Federal prosecutors appear to home in on Oath Keepers founder for alleged role in Capitol attack
Stewart Rhodes was allegedly in contact with members before and during the riot.
Federal prosecutors appear to be zeroing in on the founder and leader of the Oath Keepers paramilitary group for his alleged role in mobilizing his followers to join and carry out the Jan. 6 attack on the U.S. Capitol as authorities continue to attempt to build out a sprawling conspiracy case against the militia group.
In a new filing overnight, prosecutors alleged that "Person One" was in direct contact with militia members before, during, and after the storming of the Capitol, and was both urging followers to come to Washington, D.C., ahead of Jan. 6 and directing members toward the Capitol building during the insurrection.
Previous legal filings in the investigation have linked Stewart Rhodes' name specifically to communications which prosecutors have subsequently identified as messages allegedly sent by "Person One," and have also described "Person One" as the Oath Keepers' leader and founder.
For Rhodes, who founded the militia group in March 2009 and still leads its members, Monday's filings are the clearest indication yet that prosecutors may have him in their crosshairs over his alleged involvement in the events of that day.
In a new filing overnight, prosecutors alleged that Rhodes was in direct contact with militia members before, during, and after the storming of the Capitol, and was both urging followers to come to Washington, D.C., ahead of Jan. 6 and directing members toward the Capitol building during the insurrection -- the clearest indication yet that prosecutors have Rhodes in their crosshairs as allegedly being directly related to the events of that day.
Prosecutors allege that Rhodes instructed members using the encrypted messaging platform Signal in a group chat titled "DC OP: Jan 6 21." Shortly after 2 p.m., for example, Rhodes allegedly wrote to "Come to the South Side of the Capitol on steps," according to the government filing. Minutes later, Rhodes allegedly sent the group a photograph of the Capitol with a caption that read "South side of US Capitol. Patriots pounding on doors."
Rhodes has not been charged with any crime and has denied coordinating or playing a role in the attack on the Capitol. He did not respond to a request from ABC News for comment.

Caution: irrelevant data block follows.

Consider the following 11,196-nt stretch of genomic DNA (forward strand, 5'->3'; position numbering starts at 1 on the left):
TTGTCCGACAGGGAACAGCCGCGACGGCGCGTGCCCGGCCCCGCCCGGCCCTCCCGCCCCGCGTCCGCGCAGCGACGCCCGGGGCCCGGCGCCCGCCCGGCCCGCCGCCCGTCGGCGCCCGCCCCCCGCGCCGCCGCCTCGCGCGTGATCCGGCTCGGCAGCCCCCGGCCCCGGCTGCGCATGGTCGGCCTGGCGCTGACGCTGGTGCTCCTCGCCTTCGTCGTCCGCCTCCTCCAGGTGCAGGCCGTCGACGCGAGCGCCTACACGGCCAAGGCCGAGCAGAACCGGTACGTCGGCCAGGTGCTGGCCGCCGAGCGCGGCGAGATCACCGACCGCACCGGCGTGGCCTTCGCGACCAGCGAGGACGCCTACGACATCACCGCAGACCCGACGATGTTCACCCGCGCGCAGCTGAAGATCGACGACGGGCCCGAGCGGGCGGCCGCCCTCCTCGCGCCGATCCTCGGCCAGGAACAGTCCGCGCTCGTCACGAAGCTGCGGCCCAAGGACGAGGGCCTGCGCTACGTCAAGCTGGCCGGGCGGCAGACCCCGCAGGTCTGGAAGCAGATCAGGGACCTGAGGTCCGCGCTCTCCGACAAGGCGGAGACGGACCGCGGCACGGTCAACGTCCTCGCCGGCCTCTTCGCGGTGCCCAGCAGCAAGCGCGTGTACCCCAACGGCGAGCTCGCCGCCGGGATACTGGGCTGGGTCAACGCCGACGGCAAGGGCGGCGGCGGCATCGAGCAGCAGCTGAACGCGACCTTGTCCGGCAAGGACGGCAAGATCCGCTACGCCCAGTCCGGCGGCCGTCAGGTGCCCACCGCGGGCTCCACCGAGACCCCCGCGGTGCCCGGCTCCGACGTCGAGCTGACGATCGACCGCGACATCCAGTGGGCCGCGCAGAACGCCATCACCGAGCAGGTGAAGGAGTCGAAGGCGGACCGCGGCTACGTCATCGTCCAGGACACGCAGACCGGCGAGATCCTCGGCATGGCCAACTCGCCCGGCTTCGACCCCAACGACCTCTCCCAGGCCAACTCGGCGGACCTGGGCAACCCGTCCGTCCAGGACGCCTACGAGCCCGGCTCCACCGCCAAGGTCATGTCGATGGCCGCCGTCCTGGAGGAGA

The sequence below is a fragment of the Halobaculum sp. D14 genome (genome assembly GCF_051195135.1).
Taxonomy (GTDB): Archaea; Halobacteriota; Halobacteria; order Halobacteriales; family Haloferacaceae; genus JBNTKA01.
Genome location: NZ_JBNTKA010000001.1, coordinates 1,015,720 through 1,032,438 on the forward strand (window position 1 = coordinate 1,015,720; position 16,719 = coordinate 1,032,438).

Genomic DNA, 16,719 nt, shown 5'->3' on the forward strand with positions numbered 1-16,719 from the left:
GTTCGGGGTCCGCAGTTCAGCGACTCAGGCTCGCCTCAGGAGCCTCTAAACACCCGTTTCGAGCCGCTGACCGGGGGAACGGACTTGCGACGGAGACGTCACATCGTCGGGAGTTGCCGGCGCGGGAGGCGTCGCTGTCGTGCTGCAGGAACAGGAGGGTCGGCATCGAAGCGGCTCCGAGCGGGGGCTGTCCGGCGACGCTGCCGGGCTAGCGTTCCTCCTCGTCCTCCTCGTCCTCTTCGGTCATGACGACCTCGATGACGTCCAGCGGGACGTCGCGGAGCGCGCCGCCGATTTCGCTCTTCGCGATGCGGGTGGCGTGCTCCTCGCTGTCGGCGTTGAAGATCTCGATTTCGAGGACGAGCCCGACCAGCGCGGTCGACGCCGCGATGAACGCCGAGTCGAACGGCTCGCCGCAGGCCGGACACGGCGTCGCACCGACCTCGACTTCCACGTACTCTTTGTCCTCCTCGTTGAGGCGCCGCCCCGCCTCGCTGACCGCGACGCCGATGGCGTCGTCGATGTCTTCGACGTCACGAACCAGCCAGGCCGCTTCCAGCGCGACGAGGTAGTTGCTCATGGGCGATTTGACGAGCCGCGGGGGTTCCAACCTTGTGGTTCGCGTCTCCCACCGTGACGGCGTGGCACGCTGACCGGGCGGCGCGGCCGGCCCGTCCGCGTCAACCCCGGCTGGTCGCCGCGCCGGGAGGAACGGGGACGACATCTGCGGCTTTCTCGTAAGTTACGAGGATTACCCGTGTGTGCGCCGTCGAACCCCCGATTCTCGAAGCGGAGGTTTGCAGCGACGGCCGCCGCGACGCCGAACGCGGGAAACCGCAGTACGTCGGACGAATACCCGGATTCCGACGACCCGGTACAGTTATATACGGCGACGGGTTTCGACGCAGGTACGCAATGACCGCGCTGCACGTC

On Monday, prosecutors also alleged that prior to the attack, Rhodes warned Oath Keeper members to be "prepared for violence" and that he issued preparation orders.
"DO NOT bring in anything that can get you arrested. Leave that outside DC," Rhodes allegedly told the group according to the court documents, noting that "collapsible Batons are a grey area in the law."
The allegations come as the government continues to build a massive case against extremist groups who were present at the Capitol. As of Wednesday, at least 13 individuals associated with the Oath Keepers had been charged with offenses ranging from conspiracy to obstruct Congress to unlawful entry on Capitol grounds.
"These statements and messages all show that the co-conspirators joined together to stop Congress's certification of the Electoral College vote, and they were prepared to use violence, if necessary, to effect this purpose," prosecutors said in the filing.
The new indications about Rhodes come after federal prosecutors first singled him out in court filings in February, specifically highlighting a "call for action" he sent to Oath Keepers members on Jan. 4.
"It is CRITICAL that all patriots who can be in DC get to DC to stand tall in support of President Trump's fight to defeat the enemies foreign and domestic who are attempting a coup, through the massive vote fraud and related attacks on our Republic," prosecutors quoted Rhodes as saying. "We Oath Keepers are both honor-bound and eager to be there in strength to do our part," and must "prepare to do whatever must be done to honor our oaths."
According to the filing, prosecutors allege that on the day of the Capitol insurrection Rhodes appeared to vent frustration to the group about Trump not doing more to rally his supporters to use force.
"All I see Trump doing is complaining. I see no intent by him to do anything," Rhodes allegedly wrote at 1:38 p.m. "So the patriots are taking it into their own hands. They've had enough."
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